In 2017, the Scottish Government announced its plans to ease concerns about the transport sector’s impact on climate change and air quality, pledging to phase out new petrol and diesel vehicles by 2032 ahead of the rest of the UK, which is due to follow by 2040.
Although this new policy will bring the issue of green transport closer than ever to consumers, questions have since been raised about how new low-carbon mobility solutions — particularly a massive increase in the uptake of electric vehicles (EVs) — can be delivered in a little over a decade.
‘Transforming Transport: Getting From A to EV’, an afternoon event held at The Studio in Glasgow, assembled a trio of expert speakers at the forefront of the transition to Ultra Low Emission Vehicles (ULEVs). Together they were tasked with addressing some of the key challenges that need to be overcome in the years leading up to 2032, including:
- How do we ensure that our electricity infrastructure networks are able to cope with what could be a sharp and unpredictable take-up pattern and additional strain on local networks?
- Can the EV revolution also help introduce new flexibility options, in terms of both consumer demand and energy system supply?
- Which of the various actors involved should underpin this change with the necessary investment?
- How do we maximise the opportunity in transport to support wider low-carbon ambitions?
After a welcome from Claire Mack, Chief Executive of Scottish Renewables and Chair for the afternoon, the opening ICE Presentation was given by Andy Robinson, Head of Ultra Low Emission Vehicle Delivery for Transport Scotland.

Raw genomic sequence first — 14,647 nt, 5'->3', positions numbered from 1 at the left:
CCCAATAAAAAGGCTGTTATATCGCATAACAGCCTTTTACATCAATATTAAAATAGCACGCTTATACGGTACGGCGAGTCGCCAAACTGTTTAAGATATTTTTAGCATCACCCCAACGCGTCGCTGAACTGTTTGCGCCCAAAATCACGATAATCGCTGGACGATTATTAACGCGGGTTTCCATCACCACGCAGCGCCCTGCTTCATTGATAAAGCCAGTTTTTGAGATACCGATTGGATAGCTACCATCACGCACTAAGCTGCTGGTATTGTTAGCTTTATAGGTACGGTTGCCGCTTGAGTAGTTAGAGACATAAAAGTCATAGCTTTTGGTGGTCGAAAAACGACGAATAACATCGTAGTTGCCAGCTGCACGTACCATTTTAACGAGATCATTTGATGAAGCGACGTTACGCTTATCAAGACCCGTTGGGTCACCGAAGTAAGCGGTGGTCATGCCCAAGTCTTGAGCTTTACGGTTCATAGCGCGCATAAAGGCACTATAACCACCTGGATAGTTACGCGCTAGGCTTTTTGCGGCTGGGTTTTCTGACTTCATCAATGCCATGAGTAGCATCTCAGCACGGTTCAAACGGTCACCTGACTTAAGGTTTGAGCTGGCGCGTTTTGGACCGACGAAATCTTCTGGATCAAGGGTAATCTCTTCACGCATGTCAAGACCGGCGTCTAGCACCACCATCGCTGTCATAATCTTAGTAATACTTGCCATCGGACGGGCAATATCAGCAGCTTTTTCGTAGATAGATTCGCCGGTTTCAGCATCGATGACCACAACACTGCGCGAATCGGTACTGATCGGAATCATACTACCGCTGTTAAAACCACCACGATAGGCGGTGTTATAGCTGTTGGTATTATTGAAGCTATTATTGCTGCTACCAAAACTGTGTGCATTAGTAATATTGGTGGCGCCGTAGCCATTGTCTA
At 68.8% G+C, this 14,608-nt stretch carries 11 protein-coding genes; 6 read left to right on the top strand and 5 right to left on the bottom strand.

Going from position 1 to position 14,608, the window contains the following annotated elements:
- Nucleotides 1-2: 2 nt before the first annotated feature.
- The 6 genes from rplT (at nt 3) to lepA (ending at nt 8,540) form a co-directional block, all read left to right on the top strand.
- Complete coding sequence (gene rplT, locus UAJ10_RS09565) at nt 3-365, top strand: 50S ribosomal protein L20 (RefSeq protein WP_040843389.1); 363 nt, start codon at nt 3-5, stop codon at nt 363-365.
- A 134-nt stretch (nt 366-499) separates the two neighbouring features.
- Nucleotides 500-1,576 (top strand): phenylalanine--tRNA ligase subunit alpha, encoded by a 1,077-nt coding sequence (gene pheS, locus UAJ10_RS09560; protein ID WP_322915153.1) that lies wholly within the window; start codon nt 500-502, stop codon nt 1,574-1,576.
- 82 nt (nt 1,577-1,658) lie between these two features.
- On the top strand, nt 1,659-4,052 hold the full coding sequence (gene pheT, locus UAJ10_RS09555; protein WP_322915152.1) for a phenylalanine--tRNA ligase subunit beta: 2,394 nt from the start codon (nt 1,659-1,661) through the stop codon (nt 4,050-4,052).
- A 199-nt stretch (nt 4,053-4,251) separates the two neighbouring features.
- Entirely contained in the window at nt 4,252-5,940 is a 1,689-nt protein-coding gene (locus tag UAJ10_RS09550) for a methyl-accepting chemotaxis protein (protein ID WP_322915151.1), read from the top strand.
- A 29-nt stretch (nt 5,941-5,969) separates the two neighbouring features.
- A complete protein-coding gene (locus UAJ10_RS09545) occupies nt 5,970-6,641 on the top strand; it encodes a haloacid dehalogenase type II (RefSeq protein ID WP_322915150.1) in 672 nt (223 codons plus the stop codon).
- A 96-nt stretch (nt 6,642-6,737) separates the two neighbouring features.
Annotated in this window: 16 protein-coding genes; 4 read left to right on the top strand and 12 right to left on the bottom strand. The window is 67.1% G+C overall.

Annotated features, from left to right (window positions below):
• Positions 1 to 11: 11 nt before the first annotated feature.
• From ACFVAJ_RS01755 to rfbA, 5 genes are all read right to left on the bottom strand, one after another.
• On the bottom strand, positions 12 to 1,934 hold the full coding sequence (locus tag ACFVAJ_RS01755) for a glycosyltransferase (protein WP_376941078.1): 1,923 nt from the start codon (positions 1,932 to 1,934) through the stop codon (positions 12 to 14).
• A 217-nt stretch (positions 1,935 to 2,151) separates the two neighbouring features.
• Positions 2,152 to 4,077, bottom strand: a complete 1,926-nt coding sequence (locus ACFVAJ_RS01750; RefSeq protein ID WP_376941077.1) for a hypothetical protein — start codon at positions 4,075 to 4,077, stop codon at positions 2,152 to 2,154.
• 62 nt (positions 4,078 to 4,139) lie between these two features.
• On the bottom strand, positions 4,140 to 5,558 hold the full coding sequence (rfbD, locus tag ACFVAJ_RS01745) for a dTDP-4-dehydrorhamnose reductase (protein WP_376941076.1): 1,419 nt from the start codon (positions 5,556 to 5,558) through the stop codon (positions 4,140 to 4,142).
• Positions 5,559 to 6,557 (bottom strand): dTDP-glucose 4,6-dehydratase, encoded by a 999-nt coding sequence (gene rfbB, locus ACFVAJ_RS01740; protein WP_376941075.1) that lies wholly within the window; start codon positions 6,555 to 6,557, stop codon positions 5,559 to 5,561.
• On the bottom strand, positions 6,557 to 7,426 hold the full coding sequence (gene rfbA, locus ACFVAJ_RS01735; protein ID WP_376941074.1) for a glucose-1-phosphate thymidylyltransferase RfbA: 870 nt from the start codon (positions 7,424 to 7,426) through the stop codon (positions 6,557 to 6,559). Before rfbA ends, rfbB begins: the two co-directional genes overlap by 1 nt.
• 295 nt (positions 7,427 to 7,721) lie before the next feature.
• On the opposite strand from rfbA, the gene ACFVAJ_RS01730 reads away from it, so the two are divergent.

Robinson outlined some of the key priorities that would need to be met on the road to 2032, including a user-focused, state-of-the-art network of charging points supporting Scotland’s energy needs; the embedding of new skills and capabilities into the workforce; ensuring businesses engage with and benefit from the move to ULEVs and ways to incentivise consumers to make the switch.
He also explained the importance of the public, academic and commercial sectors being focused on the same objectives, ensuring there’s the collective capacity and capabilities to deliver transformative action and how this action can be developed into focus areas for collaboration, investment and influence.
Delivering the Scottish Renewables Presentation was Simon Gill, Energy Engineer for the Scottish Government, who started with a summary of the Scottish Energy Strategy and its three core principles: 1) A whole-system view 2) An inclusive energy transition 3) A smarter local energy model.
Gill then went on to answer some of the questions commonly asked about the potential impact of a huge rise in EVs on the energy system, such as ‘What do we need from home EV charging?’, ‘How do we integrate public charging networks with electricity networks?’ and ‘How do we invest to get electricity networks ready?’
Finally, representing the IET on the speaker line-up, Denis Naberezhnykh, Technical Director for Sustainable Transport at Ricardo spoke about ways to support the take-up of electric vehicles. Naberezhnykh began with an outline of the current state of EV adoption in the UK before taking a global view of the regulations that are causing many automotive original equipment manufacturers (OEMs) to focus more on zero-emission vehicles.
He then presented a timeline showing how individual manufacturers are committing to the electrification of their models from now to 2030 followed by a segment on charging infrastructure, which covered the different options available for EV users and why charging at locations where vehicles are stationary for prolonged periods should be a top priority.
Attendees were then given an opportunity to put their questions forward in a panel session involving all three speakers.
The full presentation slide decks from the event can be found on the Scottish Renewables website. A video featuring interviews with the speakers on the topics discussed at the event is also coming soon to the IET website.
Key Topic: Decarbonisation
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